Orlando Pirates' slow start to matches irks Micho Sredojevic

Justin Shonga of Orlando Pirates is challenged by Mzwanele Mahashe and Tshepo Rikhotso of Bloem Celtic during their Absa Premiership match on Tuesday. /BackpagePix / Samuel Shivambu
Justin Shonga of Orlando Pirates is challenged by Mzwanele Mahashe and Tshepo Rikhotso of Bloem Celtic during their Absa Premiership match on Tuesday. /BackpagePix / Samuel Shivambu

Orlando Pirates coach Milutin "Micho" Sredojevic has explained their recent slow start to games that has seen Bucs concede first.

Apart from their 1-0 win over Golden Arrows last week, Pirates have had to chase the scoreline in their last six league outings.

On Tuesday, Bucs came from a goal down to play out a 1-1 draw against Celtic at Orlando Stadium.

The same happened in their 4-1 home thumping of AmaZulu two weeks ago.

Before their come-from-behind win against Usuthu, they had lost 1-0 to SuperSport (the only time they failed to respond after conceding first in the past six outings).

In January, Pirates fought back to draw 1-1 against Baroka, the same way they did against Kaizer Chiefs (1-1) in the Soweto Derby last month.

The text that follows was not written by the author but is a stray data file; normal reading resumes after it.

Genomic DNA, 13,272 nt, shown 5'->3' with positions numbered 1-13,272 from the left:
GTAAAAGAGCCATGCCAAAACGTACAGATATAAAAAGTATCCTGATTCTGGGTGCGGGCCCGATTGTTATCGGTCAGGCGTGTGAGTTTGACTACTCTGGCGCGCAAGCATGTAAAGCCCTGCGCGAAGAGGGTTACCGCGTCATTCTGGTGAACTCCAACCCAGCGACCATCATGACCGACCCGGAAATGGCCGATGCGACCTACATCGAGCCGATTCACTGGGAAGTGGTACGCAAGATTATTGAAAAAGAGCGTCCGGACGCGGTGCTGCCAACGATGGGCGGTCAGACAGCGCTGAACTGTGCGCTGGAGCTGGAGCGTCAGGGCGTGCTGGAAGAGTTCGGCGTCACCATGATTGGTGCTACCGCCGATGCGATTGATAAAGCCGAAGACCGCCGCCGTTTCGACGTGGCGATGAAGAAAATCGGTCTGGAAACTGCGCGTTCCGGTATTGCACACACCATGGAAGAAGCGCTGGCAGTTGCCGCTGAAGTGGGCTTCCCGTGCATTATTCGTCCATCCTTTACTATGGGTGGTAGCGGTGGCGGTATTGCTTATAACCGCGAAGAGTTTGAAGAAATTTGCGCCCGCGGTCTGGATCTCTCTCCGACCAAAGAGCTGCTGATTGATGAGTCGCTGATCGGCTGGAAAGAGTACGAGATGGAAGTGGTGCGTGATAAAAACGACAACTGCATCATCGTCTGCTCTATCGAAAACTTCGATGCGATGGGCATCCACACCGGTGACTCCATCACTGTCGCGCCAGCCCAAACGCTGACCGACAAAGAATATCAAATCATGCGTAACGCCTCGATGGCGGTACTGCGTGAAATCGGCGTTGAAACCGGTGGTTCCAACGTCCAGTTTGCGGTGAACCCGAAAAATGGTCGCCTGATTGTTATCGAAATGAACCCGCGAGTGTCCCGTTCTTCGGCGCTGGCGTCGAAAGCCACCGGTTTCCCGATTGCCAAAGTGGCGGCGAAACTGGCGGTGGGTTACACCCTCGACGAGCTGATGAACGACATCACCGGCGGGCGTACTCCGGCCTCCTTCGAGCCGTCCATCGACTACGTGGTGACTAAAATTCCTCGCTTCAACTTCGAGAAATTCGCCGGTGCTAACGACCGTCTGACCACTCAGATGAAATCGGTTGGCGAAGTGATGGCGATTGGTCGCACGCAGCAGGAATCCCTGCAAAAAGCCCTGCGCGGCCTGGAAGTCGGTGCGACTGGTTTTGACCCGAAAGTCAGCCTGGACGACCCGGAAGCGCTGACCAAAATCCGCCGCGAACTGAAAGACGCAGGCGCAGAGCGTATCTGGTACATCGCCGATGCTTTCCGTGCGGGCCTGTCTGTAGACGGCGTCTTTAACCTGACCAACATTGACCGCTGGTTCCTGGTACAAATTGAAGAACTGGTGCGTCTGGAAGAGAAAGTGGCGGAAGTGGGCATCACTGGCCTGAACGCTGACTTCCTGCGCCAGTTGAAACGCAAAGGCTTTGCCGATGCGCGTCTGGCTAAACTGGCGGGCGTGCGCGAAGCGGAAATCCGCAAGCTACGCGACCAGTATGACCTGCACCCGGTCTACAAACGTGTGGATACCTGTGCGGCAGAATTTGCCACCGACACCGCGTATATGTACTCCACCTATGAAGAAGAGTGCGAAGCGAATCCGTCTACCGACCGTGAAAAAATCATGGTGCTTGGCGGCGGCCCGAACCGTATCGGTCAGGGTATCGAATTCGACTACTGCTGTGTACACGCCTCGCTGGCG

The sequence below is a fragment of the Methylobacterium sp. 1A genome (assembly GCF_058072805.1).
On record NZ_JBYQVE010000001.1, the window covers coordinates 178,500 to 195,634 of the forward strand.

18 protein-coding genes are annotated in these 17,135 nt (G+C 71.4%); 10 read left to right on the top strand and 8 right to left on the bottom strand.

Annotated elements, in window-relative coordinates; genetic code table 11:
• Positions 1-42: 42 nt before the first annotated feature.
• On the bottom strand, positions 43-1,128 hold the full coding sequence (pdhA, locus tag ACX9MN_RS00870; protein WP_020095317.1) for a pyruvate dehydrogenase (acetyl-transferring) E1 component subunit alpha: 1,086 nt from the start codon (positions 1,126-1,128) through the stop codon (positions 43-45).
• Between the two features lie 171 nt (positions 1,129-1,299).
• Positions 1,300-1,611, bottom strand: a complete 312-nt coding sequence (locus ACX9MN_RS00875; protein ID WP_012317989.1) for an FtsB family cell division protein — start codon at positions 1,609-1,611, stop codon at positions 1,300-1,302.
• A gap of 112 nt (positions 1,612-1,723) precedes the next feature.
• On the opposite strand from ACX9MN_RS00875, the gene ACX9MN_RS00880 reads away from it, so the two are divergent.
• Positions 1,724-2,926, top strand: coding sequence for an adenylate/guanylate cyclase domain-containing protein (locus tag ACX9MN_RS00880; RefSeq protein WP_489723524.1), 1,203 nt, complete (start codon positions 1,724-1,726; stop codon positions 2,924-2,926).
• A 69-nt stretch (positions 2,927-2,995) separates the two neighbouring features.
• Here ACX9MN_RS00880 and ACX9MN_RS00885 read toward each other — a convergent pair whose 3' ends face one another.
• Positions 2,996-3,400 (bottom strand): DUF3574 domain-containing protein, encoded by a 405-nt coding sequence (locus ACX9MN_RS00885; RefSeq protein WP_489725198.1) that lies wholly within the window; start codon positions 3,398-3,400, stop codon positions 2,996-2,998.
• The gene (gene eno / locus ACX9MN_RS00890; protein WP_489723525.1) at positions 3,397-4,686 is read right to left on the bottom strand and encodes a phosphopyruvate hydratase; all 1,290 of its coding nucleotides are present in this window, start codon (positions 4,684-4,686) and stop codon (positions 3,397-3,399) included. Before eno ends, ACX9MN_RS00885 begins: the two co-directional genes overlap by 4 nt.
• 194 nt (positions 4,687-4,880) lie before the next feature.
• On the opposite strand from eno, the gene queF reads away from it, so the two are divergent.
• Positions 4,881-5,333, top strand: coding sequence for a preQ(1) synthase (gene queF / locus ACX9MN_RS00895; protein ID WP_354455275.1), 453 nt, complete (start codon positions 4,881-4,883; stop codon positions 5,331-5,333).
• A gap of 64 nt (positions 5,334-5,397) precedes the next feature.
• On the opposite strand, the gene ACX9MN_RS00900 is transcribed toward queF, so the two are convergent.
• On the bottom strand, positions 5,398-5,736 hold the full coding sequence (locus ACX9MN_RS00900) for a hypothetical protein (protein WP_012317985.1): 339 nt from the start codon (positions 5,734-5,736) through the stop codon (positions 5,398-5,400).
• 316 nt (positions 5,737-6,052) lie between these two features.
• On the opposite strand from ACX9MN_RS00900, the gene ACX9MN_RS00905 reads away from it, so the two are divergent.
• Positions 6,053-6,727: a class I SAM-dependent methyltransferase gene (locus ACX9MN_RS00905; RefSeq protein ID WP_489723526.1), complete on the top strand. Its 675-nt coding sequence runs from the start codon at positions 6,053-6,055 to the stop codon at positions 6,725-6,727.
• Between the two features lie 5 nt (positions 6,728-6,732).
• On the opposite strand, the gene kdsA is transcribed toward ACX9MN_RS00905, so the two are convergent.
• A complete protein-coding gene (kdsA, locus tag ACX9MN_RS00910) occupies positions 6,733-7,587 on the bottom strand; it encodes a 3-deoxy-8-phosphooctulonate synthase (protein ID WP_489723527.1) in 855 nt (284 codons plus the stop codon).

Sredojevic tried to shed the light on why the Sea Robbers have been forced to chase the game of late.

"It looks like something has to provoke us before we react. It's not an intention. Believe me, this is not PlayStation. You cannot in a way plan your first half and that you reserve your energy for second half.

"As a team that has an approach of bringing line high. counter-attacks are likely to hit us.

"We are having players that are ready to challenge that problem [of conceding first]. We shall look at the matches ahead of us. We want to start every game as if we've already conceded."

Bucs are top of the table on 40 points, level with Mamelodi Sundowns, who still have a game in hand. However, Micho remains reluctant to speak about title chances.

"When you are at Pirates, you always have ambitions, however, instead of talking about what you are going to do, you would rather focus [on] the hard work."

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